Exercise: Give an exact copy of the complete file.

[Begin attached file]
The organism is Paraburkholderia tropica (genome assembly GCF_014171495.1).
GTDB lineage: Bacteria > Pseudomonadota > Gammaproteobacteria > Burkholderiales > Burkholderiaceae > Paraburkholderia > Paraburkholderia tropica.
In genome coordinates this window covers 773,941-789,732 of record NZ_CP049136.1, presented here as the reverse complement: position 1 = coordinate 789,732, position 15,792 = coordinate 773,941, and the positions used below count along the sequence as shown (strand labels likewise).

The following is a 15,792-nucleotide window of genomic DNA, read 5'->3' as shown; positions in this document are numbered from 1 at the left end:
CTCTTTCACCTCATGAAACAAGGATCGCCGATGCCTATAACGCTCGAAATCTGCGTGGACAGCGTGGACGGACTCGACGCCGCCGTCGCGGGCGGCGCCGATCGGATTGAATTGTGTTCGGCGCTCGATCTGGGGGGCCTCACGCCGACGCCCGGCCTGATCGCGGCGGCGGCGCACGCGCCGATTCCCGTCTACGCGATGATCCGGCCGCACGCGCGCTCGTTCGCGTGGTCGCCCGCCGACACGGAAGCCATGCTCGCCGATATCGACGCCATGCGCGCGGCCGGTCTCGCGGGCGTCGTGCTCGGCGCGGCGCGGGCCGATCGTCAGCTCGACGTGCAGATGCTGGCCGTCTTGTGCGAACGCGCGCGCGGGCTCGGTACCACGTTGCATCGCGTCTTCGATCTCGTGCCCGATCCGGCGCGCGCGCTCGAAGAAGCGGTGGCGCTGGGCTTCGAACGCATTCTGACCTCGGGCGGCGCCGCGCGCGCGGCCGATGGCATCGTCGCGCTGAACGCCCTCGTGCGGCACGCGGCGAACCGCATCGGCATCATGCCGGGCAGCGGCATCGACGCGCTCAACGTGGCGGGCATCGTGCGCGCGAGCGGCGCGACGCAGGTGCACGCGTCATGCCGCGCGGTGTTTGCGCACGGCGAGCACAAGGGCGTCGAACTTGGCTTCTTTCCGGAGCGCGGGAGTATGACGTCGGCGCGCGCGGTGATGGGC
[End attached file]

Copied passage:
The organism is Paraburkholderia tropica (genome assembly GCF_014171495.1).
GTDB lineage: Bacteria > Pseudomonadota > Gammaproteobacteria > Burkholderiales > Burkholderiaceae > Paraburkholderia > Paraburkholderia tropica.
In genome coordinates this window covers 773,941-789,732 of record NZ_CP049136.1, presented here as the reverse complement: position 1 = coordinate 789,732, position 15,792 = coordinate 773,941, and the positions used below count along the sequence as shown (strand labels likewise).

The following is a 15,792-nucleotide window of genomic DNA, read 5'->3' as shown; positions in this document are numbered from 1 at the left end:
CTCTTTCACCTCATGAAACAAGGATCGCCGATGCCTATAACGCTCGAAATCTGCGTGGACAGCGTGGACGGACTCGACGCCGCCGTCGCGGGCGGCGCCGATCGGATTGAATTGTGTTCGGCGCTCGATCTGGGGGGCCTCACGCCGACGCCCGGCCTGATCGCGGCGGCGGCGCACGCGCCGATTCCCGTCTACGCGATGATCCGGCCGCACGCGCGCTCGTTCGCGTGGTCGCCCGCCGACACGGAAGCCATGCTCGCCGATATCGACGCCATGCGCGCGGCCGGTCTCGCGGGCGTCGTGCTCGGCGCGGCGCGGGCCGATCGTCAGCTCGACGTGCAGATGCTGGCCGTCTTGTGCGAACGCGCGCGCGGGCTCGGTACCACGTTGCATCGCGTCTTCGATCTCGTGCCCGATCCGGCGCGCGCGCTCGAAGAAGCGGTGGCGCTGGGCTTCGAACGCATTCTGACCTCGGGCGGCGCCGCGCGCGCGGCCGATGGCATCGTCGCGCTGAACGCCCTCGTGCGGCACGCGGCGAACCGCATCGGCATCATGCCGGGCAGCGGCATCGACGCGCTCAACGTGGCGGGCATCGTGCGCGCGAGCGGCGCGACGCAGGTGCACGCGTCATGCCGCGCGGTGTTTGCGCACGGCGAGCACAAGGGCGTCGAACTTGGCTTCTTTCCGGAGCGCGGGAGTATGACGTCGGCGCGCGCGGTGATGGGC